Understanding the different forms of stevia can be challenging. This post shares my experience in using all 4 forms as well as includes a conversion chart. This stevia conversion chart is based on using the Sweetleaf stevia brand. I've been cooking and baking with it for over 3 years and feel confident in sharing my personal conversion chart with you.
The liquid form of stevia is and has been my number one way to sweeten a recipe. Often because the flavors are fabulous, especially in a no bake recipe. When you only need a ¼ cup or less of "sugar" these would be what I would use. All these liquid flavored stevia's as well as the clear stevia by Sweetleaf do not contain alcohol. In their flavors they add vanilla extract, hazelnut extract, coconut or cocoa extract etc. to enhance the flavor. I find when a liquid contains the alcohol just like in imitation vanilla extract there is a aftertaste I am not a fan of. The NuNaturals Clear does have 20% pure grain alcohol in it, but they also have a an alcohol free liquid stevia. I do find the NuNaturals alcohol free liquid to be a bit sweeter in comparison to the Sweetleaf liquid stevia's.
Packets are wonderful to take on the go for easy traveling. Great to put in coffee and oatmeal. If you're baking though you may need to use quite a few to create a recipe needing at least a ½ cup of sugar. I won't use NuNaturals powdered packets of stevia is because it contains maltodextrin. Sweetleaf does not.
This is powdered stevia with inulin fiber. Inulin fiber is a natural occurring carbohydrate found in 36,000 species of plants. It's most common form comes from chicory. It has health benefits in that it helps increase calcium absorption. It does not raise blood sugar and is suitable for diabetics. Depending on how much inulin fiber is used in any stevia product you purchase it ranges from bland to subtle sweetness. Here in this product 1 tablespoon equals ½ cup of sugar. Many of my recipes refer to using this powdered stevia. I started using this one at the very beginning of my baking with stevia as I was uncertain I wanted to begin with the pure extract. Unless otherwise noted as pure extract you would NOT replace pure stevia extract with this powdered stevia that contains fiber. The two are not equal in strength as you will see below. This product could be used in exchange with packets of stevia as they are about equal in strength.
As I have gotten more confident in using stevia in my baked goods I am experimenting more and more with the pure extract and it will be noted and linked in every recipe which one I use. This is the pure stevia extract with no fiber. I have also used the organic pure extract from Trader Joes and it seems similar in strength to this Sweetleaf brand. It is very strong and very sweet. Unless needing at least a cup of sugar in a recipe I would not recommend even using the pure extract. Anything less than a cup and the liquid, packets or a powdered product should be used.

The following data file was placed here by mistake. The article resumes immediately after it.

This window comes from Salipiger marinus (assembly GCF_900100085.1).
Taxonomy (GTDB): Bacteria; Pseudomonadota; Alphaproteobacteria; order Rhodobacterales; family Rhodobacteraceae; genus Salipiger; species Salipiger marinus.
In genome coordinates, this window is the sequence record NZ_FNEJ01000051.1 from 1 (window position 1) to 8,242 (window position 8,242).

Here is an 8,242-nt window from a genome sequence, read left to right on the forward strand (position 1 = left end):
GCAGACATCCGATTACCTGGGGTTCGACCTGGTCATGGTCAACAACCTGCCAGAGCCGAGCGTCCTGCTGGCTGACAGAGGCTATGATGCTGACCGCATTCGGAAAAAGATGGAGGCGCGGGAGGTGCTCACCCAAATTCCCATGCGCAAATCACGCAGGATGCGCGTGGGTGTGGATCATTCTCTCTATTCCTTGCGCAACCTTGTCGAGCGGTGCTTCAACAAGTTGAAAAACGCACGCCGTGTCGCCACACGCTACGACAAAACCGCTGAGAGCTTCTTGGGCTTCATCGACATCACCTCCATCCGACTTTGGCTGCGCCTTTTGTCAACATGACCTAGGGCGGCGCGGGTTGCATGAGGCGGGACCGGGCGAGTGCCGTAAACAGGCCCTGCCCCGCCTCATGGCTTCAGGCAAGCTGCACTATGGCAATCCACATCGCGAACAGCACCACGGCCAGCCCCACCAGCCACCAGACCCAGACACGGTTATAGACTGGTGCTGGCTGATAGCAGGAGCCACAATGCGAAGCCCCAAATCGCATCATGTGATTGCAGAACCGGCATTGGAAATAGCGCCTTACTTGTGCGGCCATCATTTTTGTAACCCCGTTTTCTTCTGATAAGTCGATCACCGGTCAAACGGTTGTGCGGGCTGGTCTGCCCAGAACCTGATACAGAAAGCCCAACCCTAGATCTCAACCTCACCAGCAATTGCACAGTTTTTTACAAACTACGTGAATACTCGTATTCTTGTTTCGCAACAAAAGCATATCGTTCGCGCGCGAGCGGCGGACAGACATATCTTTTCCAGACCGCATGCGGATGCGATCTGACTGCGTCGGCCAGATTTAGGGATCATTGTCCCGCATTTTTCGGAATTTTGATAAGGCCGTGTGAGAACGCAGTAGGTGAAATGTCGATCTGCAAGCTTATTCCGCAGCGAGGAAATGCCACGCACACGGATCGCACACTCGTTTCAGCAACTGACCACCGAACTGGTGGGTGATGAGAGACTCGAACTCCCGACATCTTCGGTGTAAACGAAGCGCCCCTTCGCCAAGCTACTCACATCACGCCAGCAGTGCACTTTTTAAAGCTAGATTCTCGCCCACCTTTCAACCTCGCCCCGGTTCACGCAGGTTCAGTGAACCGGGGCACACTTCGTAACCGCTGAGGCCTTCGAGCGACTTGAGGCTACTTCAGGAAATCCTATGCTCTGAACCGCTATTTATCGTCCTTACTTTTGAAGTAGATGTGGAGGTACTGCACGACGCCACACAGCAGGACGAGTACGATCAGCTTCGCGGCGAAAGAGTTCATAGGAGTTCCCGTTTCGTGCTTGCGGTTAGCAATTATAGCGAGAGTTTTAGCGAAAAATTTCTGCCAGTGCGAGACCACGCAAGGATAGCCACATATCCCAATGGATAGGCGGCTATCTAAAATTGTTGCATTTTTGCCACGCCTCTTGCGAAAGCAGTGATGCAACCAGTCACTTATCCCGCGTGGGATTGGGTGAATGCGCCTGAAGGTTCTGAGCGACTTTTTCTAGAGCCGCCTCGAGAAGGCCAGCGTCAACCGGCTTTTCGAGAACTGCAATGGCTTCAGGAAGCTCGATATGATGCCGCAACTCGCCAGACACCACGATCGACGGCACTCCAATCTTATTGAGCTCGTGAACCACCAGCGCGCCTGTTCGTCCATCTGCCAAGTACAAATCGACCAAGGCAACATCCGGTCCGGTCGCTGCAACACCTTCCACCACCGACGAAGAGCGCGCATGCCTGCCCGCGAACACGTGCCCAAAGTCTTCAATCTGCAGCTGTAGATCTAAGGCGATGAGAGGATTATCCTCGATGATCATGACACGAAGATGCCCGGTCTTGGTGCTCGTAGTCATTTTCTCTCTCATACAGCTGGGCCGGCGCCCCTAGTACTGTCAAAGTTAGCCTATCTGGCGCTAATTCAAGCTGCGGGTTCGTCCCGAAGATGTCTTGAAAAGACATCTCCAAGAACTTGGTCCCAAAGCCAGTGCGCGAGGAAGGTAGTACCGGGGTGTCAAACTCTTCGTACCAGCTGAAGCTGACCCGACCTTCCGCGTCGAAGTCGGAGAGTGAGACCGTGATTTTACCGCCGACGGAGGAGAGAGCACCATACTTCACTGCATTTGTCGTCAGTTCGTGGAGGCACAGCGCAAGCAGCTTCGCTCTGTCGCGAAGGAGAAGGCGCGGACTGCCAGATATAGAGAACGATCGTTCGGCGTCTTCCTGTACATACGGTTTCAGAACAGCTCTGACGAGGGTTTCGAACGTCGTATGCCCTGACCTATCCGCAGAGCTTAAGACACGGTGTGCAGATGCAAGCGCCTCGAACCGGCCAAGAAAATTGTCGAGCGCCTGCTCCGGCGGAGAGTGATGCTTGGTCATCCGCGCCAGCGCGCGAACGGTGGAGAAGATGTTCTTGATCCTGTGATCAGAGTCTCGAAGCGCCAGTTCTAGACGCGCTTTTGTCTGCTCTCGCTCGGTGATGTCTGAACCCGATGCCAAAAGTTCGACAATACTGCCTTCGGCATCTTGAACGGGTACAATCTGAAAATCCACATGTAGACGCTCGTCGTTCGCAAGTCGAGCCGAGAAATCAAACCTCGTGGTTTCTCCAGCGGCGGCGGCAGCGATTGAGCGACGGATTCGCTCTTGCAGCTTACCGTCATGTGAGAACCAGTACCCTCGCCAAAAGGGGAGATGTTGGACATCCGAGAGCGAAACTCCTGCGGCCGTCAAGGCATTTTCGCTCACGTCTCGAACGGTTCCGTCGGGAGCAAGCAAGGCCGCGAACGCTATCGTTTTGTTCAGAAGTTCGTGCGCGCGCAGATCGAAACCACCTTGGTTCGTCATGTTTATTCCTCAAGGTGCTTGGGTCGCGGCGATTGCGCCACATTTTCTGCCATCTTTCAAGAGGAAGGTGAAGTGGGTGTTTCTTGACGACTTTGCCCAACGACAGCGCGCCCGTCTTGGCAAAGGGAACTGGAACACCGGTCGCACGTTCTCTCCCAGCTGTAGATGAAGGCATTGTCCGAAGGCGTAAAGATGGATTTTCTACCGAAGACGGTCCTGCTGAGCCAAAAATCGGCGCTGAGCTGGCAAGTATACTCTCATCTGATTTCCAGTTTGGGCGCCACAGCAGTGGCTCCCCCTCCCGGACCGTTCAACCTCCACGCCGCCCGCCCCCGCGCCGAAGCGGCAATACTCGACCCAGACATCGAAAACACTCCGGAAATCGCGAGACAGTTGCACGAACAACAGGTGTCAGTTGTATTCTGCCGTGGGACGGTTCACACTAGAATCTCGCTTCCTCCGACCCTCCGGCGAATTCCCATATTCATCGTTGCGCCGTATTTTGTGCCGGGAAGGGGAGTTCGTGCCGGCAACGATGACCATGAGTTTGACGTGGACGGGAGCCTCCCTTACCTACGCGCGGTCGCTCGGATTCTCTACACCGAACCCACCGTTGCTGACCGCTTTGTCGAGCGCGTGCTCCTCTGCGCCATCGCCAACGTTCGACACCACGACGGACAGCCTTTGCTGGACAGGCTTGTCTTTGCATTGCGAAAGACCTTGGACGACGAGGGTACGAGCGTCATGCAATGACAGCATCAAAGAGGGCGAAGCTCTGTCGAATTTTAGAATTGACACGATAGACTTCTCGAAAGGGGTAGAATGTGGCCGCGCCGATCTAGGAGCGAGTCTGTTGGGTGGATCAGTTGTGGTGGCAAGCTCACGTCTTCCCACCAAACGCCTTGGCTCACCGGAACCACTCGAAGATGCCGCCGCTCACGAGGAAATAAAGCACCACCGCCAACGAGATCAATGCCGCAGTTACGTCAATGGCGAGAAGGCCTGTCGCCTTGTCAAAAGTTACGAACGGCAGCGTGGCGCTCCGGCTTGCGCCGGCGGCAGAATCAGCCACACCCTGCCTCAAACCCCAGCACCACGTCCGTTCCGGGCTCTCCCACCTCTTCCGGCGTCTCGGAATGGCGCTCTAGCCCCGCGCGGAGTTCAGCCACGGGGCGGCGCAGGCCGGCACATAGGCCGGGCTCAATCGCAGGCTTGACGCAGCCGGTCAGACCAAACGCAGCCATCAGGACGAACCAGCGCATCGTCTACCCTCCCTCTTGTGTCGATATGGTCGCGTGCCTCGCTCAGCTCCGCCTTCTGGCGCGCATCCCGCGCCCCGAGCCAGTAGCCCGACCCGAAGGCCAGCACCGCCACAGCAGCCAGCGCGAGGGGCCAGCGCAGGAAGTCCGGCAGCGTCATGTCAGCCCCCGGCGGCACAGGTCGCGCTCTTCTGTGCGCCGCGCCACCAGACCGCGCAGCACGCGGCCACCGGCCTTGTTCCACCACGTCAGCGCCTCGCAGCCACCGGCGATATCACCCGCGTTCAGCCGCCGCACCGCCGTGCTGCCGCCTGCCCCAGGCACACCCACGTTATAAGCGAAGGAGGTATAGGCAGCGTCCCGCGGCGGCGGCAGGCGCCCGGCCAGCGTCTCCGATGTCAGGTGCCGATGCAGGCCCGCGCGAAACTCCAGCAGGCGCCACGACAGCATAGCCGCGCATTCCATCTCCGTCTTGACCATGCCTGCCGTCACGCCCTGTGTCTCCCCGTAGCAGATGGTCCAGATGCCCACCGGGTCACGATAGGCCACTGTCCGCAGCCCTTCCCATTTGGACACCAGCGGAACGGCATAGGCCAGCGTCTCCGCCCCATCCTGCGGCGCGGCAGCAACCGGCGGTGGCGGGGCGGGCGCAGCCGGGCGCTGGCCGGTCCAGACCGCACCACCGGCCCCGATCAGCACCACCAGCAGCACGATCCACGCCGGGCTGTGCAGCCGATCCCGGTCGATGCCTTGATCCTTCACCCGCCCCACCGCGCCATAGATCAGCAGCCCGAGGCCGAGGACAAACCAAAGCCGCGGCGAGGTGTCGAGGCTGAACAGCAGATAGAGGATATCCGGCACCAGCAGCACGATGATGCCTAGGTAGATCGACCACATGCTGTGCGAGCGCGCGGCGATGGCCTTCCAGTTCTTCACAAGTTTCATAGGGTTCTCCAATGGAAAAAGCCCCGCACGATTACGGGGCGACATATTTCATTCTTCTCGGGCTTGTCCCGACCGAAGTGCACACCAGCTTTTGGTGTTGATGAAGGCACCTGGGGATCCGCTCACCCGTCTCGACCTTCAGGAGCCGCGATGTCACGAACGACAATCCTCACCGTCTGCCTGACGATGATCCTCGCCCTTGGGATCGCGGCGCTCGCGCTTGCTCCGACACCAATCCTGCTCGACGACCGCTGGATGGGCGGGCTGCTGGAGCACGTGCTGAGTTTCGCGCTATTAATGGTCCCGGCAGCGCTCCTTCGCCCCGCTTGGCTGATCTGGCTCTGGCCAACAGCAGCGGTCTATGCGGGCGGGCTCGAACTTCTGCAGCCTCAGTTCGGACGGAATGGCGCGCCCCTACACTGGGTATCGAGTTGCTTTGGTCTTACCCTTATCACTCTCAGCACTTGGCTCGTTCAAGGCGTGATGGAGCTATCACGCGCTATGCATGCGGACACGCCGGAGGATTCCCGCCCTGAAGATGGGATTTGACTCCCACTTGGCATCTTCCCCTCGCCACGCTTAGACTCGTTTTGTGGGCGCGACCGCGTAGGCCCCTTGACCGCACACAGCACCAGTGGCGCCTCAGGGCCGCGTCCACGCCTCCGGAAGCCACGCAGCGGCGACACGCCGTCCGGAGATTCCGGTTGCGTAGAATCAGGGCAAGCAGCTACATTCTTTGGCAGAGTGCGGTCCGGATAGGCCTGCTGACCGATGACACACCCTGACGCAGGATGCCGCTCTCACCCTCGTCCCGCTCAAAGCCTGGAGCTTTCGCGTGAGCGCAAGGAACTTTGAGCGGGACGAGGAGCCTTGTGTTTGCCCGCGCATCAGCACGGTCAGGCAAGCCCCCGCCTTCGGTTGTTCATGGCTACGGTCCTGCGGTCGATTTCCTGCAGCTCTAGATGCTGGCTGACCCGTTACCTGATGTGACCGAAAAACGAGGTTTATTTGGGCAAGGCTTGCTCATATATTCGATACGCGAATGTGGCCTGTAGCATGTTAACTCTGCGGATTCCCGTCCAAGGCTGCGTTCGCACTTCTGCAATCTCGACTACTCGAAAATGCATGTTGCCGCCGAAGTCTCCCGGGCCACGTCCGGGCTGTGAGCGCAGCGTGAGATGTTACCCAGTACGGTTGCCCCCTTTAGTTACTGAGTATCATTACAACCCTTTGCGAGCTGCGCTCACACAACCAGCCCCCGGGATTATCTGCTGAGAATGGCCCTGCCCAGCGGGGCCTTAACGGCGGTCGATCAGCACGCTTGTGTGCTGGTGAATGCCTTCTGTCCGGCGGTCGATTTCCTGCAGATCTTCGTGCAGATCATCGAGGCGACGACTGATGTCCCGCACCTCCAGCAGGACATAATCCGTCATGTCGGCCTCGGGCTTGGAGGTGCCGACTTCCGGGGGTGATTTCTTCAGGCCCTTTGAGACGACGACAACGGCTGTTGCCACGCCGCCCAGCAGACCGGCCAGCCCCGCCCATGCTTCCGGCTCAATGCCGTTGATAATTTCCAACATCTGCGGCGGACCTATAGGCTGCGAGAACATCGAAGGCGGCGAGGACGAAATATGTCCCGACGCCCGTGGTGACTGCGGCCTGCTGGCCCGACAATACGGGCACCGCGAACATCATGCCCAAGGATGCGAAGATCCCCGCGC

STEVIA BAKING BLENDS
Most baking blends on the market contain maltodextrin which is derived from corn in the United states. Some baking blends actually also contain sugar and stevia to attempts to reduce how much sugar is used. I've not found one blend I liked the ingredients on so therefore can not recommend any at this point. The only thing to note about baking blends is they do make baking easier because all you need to replace is the sugar in any recipe you want. It's certainly not the case with using the pure extract or any of the above stevia products I use. Stevia baking blends are NOT the same as the powdered stevia above and should not be used interchangeably.
A lot of time , effort, experimentation and cost goes into my recipes to share them with you as I rarely can make them once and call it a day. Life would be a whole lot easier if I could use a baking blend, but I honestly don't feel good about putting that in my body or my families bodies. You can read more about what to look for when purchasing stevia in this post, The 3 Best Stevia products.
*Please note on this conversion chart: I can not tell you if the brand you are using is going to be as sweet in comparison with the Sweetleaf brand. Some brands are stronger and some are less sweet than others all dependent on the way it is processed. Unfortunately I can only give you a guideline and you must be the judge to carefully using it when baking. If you find an aftertaste or bitterness it is either due to the additives in the product you purchased or not enough stevia was used in the recipe especially baking with unsweetened cocoa powder which tends to be bitter all by itself.
Although I am sharing my experience with using the Sweetleaf brand, I hope through this post you can at least get an understanding of the wide range of differences between the liquid, packets, powdered, pure extracts and baking blends of stevia to compare with the brands you may be using.